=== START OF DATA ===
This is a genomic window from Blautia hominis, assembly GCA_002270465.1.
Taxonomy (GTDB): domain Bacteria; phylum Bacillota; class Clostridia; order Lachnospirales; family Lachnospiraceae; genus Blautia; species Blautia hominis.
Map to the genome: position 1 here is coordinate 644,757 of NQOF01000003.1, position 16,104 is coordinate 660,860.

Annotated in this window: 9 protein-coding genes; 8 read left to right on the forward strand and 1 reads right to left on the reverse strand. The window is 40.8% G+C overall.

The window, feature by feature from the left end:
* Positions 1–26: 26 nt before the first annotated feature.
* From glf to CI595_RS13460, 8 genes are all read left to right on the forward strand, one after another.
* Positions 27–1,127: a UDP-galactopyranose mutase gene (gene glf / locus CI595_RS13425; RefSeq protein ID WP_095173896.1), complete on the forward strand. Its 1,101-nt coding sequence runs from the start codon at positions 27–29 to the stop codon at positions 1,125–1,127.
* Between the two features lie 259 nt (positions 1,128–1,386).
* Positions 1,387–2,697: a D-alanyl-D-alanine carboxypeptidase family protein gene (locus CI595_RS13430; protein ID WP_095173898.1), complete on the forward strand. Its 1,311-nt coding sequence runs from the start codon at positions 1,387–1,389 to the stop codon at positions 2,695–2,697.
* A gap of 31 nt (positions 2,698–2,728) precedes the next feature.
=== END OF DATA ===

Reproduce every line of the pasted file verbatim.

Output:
This is a genomic window from Blautia hominis, assembly GCA_002270465.1.
Taxonomy (GTDB): domain Bacteria; phylum Bacillota; class Clostridia; order Lachnospirales; family Lachnospiraceae; genus Blautia; species Blautia hominis.
Map to the genome: position 1 here is coordinate 644,757 of NQOF01000003.1, position 16,104 is coordinate 660,860.

Annotated in this window: 9 protein-coding genes; 8 read left to right on the forward strand and 1 reads right to left on the reverse strand. The window is 40.8% G+C overall.

The window, feature by feature from the left end:
* Positions 1–26: 26 nt before the first annotated feature.
* From glf to CI595_RS13460, 8 genes are all read left to right on the forward strand, one after another.
* Positions 27–1,127: a UDP-galactopyranose mutase gene (gene glf / locus CI595_RS13425; RefSeq protein ID WP_095173896.1), complete on the forward strand. Its 1,101-nt coding sequence runs from the start codon at positions 27–29 to the stop codon at positions 1,125–1,127.
* Between the two features lie 259 nt (positions 1,128–1,386).
* Positions 1,387–2,697: a D-alanyl-D-alanine carboxypeptidase family protein gene (locus CI595_RS13430; protein ID WP_095173898.1), complete on the forward strand. Its 1,311-nt coding sequence runs from the start codon at positions 1,387–1,389 to the stop codon at positions 2,695–2,697.
* A gap of 31 nt (positions 2,698–2,728) precedes the next feature.